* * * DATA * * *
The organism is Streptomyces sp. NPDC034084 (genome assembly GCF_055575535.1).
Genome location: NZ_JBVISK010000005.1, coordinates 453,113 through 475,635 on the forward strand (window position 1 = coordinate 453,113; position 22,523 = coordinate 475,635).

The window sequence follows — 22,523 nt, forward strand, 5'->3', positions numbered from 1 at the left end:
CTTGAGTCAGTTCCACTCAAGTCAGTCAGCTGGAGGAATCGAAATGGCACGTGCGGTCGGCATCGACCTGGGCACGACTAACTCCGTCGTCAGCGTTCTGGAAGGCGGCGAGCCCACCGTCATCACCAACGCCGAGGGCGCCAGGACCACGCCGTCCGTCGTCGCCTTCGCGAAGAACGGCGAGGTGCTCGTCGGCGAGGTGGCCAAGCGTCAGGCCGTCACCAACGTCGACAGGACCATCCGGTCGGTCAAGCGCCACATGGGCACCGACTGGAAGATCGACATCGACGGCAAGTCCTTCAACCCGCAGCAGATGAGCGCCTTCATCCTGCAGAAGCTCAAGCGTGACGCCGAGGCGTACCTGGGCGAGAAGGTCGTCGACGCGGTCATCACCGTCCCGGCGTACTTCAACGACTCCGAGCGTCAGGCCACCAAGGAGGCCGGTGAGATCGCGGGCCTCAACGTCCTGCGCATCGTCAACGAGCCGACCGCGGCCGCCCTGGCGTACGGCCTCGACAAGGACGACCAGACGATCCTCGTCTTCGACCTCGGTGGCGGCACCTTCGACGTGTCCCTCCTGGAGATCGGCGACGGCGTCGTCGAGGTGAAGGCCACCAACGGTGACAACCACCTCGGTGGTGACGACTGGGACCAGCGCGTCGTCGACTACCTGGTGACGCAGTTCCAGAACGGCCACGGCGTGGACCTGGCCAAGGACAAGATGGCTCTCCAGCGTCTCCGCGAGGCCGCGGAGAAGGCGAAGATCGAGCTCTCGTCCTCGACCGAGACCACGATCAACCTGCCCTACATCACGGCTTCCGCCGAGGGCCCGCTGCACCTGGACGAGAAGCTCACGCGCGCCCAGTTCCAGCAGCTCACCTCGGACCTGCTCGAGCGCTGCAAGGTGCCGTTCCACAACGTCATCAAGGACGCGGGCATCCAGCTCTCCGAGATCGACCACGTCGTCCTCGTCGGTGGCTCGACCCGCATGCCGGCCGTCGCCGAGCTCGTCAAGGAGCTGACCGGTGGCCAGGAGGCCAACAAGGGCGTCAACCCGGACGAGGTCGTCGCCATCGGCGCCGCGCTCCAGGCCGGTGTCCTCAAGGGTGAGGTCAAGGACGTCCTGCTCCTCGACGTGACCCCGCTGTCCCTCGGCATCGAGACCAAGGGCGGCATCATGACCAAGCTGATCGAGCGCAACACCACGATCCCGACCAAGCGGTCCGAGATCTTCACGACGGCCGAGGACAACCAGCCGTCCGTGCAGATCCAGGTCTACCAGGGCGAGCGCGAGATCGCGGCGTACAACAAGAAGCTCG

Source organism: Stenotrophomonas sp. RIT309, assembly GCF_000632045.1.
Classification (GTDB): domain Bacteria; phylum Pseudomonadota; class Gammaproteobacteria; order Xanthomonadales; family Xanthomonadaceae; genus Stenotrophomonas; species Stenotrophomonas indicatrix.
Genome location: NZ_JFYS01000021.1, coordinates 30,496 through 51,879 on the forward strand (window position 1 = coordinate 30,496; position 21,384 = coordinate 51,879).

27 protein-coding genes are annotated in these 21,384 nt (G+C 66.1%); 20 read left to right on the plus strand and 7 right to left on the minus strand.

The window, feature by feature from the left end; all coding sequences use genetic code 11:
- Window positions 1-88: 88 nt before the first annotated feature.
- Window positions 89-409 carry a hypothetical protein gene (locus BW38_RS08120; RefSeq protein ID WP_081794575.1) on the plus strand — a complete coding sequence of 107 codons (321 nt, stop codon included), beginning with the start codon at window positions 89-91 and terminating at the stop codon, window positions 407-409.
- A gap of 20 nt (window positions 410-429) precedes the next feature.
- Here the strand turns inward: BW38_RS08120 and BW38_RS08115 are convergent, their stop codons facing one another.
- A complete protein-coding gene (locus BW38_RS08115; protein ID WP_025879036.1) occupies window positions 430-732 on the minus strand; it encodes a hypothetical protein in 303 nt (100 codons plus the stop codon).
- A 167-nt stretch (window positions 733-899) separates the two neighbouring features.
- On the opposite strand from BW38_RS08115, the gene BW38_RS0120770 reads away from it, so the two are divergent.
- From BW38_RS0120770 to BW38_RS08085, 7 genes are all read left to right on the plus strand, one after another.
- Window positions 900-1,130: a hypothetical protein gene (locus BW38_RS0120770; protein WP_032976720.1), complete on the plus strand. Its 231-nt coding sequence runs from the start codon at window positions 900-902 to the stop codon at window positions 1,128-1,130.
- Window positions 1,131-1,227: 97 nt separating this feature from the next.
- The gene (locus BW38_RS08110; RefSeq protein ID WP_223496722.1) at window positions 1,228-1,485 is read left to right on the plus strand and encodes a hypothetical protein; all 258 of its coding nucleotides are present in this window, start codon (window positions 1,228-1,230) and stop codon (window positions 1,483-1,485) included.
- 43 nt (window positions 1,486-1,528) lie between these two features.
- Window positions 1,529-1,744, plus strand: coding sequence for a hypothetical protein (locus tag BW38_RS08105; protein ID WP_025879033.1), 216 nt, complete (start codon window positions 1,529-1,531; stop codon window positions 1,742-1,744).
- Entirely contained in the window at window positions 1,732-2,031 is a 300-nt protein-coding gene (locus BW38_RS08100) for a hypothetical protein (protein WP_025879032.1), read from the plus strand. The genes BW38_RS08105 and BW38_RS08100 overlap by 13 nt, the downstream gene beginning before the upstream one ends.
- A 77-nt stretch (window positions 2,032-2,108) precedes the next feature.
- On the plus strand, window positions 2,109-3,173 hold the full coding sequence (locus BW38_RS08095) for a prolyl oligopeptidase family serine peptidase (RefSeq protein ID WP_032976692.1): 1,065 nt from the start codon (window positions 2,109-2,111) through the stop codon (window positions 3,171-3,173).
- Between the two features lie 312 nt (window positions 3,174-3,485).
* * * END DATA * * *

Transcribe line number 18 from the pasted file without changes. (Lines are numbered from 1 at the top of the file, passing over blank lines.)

- Window positions 900-1,130: a hypothetical protein gene (locus BW38_RS0120770; protein WP_032976720.1), complete on the plus strand. Its 231-nt coding sequence runs from the start codon at window positions 900-902 to the stop codon at window positions 1,128-1,130.